Title: Effect of Probiotic Fungi against Cognitive Impairment in Mice via Regulation of the Fungal Microbiota−Gut−Brain Axis
Author: Tao Ye, Shushu Yuan, Yu Kong, Huiqun Yang, Hongming Wei, Yuhe Zhang, Hangqi Jin, Qingxia Yu, Jiaming Liu, Songfang Chen, and Jing Sun.
Journal: Journal of Agriculture and Food Chemistry
The idea of microorganisms in the gut might make someone squeamish, but they exist to work with our body’s proteins to keep it functioning normally. This family of microbes is called the gut microbiota and depending on our lifestyle, health, and the food we eat, their composition changes. Most of the time, microbiota refers to bacteria, and studies tend to ignore other organisms that play just as important a role. One of the lesser visible microbes are fungi. Studies have shown that the fungal community keeps the gut healthy by regulating immunity. It affects the inflammatory response in response to pathogens. Interestingly, a study also showed that disturbances in the fungal community may be related to Alzheimer’s disease. The less diverse it is, the worse the symptoms are. But how would a micro scale organism in the gut affect the health of the brain?
One way that processes happen in the body is through signaling mechanisms – proteins attach to a receptor (think of it as a socket in which you would plug an appliance) and the consequence is a change in concentrations or locations of other proteins in the cell. This change dictates what happens next. To explain this fungal community and Alzheimer’s link, Ye et. al hypothesized that a signaling mechanism involving a receptor called Toll-like receptors (TLRs) might be playing a role. TLRs are important in the intestine to maintain its health, and their activation in the brain also increases accumulation of a protein called amyloid beta which is commonly seen in Alzheimer’s.
To prove that TLRs are involved in Alzheimer’s and to show that a healthy fungal community might help in reducing the severity of the symptoms, Sun and co-workers did some mice studies. They used a wild-type mouse to compare various effects with, a mouse with an Alzheimer’s condition (Tg), a Alzheimer’s mouse treated with a probiotic yeast (S. boulardii) which represented a healthy fungal community in Alzheimer’s condition and a Alzheimer’s mouse treated with the yeast and an antifungal drug called fluconazole which represented the depletion of said fungal community (fluconazole is a commonly used to kill or deactivate fungus), as shown in Fig. 1.
How is the fungal community involved in TLR signaling mechanism? – They checked for two types of TLR receptors – TLR2 and TLR4. The Alzheimer’s mouse and the fluconazole treated mouse showed higher levels of these receptors compared to the wild type but the levels of these dropped significantly when treated with yeast, suggesting the involvement of fungal community in TLR signaling mechanism. In presence of higher TLR receptors, we have increased production of neuroinflammatory signals so, lower these, the healthier the brain.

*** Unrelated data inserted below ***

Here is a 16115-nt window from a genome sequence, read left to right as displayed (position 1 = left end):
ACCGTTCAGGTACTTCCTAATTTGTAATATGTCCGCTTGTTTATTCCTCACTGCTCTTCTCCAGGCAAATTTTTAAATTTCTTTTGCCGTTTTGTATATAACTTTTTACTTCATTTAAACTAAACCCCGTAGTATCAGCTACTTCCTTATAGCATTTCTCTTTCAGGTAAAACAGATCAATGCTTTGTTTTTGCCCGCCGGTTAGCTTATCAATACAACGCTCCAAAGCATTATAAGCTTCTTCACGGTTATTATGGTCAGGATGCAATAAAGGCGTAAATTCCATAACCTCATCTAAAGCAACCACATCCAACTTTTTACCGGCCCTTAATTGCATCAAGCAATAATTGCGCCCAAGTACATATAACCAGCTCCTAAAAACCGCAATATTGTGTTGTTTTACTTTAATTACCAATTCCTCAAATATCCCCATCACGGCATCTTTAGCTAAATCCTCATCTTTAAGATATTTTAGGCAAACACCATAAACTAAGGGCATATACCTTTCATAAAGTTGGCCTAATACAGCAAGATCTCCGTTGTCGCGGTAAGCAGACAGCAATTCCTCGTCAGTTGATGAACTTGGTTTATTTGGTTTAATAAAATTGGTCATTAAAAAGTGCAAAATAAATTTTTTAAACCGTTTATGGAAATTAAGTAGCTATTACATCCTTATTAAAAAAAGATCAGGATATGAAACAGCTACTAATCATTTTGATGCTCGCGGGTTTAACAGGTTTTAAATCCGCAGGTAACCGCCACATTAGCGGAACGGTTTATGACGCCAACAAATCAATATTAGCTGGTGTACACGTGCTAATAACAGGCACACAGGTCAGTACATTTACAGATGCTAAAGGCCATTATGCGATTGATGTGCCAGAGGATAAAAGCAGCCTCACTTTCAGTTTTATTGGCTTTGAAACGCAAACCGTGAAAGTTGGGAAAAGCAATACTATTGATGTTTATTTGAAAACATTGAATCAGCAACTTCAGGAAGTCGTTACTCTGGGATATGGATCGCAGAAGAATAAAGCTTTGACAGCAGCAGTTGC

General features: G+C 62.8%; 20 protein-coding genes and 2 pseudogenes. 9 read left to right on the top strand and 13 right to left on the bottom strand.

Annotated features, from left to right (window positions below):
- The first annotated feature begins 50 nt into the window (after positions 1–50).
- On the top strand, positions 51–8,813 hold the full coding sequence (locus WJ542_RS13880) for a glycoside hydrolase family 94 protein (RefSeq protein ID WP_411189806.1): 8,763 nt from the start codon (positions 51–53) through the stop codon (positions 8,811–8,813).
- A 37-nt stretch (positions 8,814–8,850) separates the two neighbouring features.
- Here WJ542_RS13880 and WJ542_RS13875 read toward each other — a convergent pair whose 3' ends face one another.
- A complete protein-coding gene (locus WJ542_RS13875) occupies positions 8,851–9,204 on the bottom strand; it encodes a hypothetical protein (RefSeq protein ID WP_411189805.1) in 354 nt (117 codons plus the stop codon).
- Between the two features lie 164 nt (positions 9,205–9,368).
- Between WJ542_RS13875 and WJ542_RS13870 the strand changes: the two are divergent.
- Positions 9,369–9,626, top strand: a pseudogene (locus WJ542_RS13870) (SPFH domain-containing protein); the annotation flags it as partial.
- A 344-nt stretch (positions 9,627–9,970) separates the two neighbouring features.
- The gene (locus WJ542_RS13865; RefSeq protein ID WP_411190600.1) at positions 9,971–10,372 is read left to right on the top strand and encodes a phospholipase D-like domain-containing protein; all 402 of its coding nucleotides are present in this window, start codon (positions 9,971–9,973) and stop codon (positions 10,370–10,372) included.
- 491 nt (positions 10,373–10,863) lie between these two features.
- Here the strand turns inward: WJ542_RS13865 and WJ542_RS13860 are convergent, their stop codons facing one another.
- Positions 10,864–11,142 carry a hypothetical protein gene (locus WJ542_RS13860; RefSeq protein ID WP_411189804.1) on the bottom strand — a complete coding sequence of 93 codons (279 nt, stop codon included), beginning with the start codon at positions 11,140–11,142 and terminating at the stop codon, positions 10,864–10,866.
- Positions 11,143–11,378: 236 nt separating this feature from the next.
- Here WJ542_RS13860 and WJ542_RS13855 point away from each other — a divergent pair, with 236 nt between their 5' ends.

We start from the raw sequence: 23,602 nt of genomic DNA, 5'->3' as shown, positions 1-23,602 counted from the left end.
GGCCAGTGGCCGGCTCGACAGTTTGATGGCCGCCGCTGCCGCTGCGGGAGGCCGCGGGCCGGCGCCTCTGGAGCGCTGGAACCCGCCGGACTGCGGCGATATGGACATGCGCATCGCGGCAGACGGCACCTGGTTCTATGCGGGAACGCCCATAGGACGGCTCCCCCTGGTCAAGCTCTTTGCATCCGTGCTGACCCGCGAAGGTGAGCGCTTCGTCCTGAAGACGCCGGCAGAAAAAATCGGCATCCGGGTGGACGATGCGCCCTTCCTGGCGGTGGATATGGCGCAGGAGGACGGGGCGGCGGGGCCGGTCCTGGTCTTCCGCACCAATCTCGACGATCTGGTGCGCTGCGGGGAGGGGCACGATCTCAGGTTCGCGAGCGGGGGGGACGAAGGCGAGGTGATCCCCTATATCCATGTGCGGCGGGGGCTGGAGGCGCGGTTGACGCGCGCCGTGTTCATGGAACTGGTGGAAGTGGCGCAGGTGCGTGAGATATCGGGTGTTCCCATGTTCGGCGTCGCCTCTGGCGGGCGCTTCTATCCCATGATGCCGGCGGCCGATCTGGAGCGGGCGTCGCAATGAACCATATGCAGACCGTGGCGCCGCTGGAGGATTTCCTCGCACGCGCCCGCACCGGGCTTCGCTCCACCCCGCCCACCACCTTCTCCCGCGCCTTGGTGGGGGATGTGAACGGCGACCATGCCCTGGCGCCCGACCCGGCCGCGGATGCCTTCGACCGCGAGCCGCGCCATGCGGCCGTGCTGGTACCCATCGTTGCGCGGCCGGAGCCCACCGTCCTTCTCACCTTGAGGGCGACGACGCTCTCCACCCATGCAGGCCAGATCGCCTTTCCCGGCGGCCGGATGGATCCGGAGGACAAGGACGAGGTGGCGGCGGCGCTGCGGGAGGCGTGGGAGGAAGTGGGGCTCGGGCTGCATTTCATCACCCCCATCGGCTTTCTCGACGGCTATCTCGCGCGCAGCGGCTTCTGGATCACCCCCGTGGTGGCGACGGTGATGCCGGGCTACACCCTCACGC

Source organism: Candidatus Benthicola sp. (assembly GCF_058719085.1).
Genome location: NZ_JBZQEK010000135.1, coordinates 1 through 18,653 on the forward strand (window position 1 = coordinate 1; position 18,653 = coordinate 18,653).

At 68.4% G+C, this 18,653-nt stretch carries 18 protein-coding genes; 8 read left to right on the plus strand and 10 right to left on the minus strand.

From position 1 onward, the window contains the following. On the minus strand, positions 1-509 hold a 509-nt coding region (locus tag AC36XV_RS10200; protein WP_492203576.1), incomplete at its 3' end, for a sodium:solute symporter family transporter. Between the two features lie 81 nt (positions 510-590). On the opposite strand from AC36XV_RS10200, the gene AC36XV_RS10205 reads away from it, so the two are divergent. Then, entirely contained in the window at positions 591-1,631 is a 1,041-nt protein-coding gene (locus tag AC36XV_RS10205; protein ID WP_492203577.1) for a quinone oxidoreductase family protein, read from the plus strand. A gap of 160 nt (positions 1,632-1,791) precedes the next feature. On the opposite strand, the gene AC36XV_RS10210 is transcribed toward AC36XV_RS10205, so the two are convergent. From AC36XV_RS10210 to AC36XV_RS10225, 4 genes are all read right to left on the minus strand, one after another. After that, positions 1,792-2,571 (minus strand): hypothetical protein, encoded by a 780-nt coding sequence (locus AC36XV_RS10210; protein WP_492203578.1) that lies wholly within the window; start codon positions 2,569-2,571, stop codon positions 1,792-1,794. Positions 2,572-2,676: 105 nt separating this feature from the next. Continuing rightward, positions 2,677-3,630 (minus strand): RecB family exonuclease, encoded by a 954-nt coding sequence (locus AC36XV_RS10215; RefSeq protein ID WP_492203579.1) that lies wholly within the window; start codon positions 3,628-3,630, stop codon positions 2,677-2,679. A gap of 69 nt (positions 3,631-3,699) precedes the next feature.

They established that the loss of fungal community contributes to Alzheimer’s through behavior studies and measuring some proteins. The mice behavior was different in each group. Object recognition ability test (ORA), speed, and distance travelled by the mice are used to see how responsive it is, indicating its cognitive abilities. The mouse with Alzheimer’s showed less ORA, reduced speed and it travelled a much less distance compared to the wild-type, or the yeast treated mouse, indicating its impaired brain functioning. But the opposite was seen in the yeast treated mouse, along with reduced anxiousness showing the yeast’s beneficial treatment, and on killing the yeast by administrating fluconazole, the beneficial effect of yeast was reversed, indicating the importance of a fungal community in Alzheimer’s.
A few indications of Alzheimer’s diseases are the deposition of a protein called Aβ in the brain, hyperphosphorylation (excessive addition of phosphates) of a protein called Tau, a loss of synaptic plasticity, which is the ability of brain to change and adapt to new information, and neuroinflammation. They studied the levels of some proteins that indicate each of these conditions. They found that proteins indicating Alzheimer’s and neuroinflammation were increased in the Alzheimer’s mouse and the mouse treated with yeast and fluconazole when compared with the wild type mouse, but these proteins were decreased in the yeast treated mouse. The proteins related to synaptic plasticity were decreased in Alzheimer’s mouse and the fluconazole treated mouse, while increased in the yeast treated mouse. These results suggest that the presence of fungal microbiota would be involved in synaptic plasticity and treatment with probiotic yeast might provide beneficial effects for cognitive function.
Other experiments they did established that there existed a different gut microbiota species composition in the Alzheimer’s like mouse compared to a mouse with a healthy fungal community, allowing them to conclude that probiotics might maintain gut fungal balance too.
They propose the following mechanism (Fig. 2) for explaining the effect of a healthy fungal community –
This paper helps in establishing that a better, diverse fungal community might alleviate Alzheimer’s and fungal microbiota might give us clues for its treatment, but studies need to be done to confirm this correlation and to establish a mechanism and reasoning behind it. It would be important to understand not only the levels of inflammatory responses but also the how the fungal microbiota changes these responses. But one thing is for sure – some kinds of fungi are good for your health!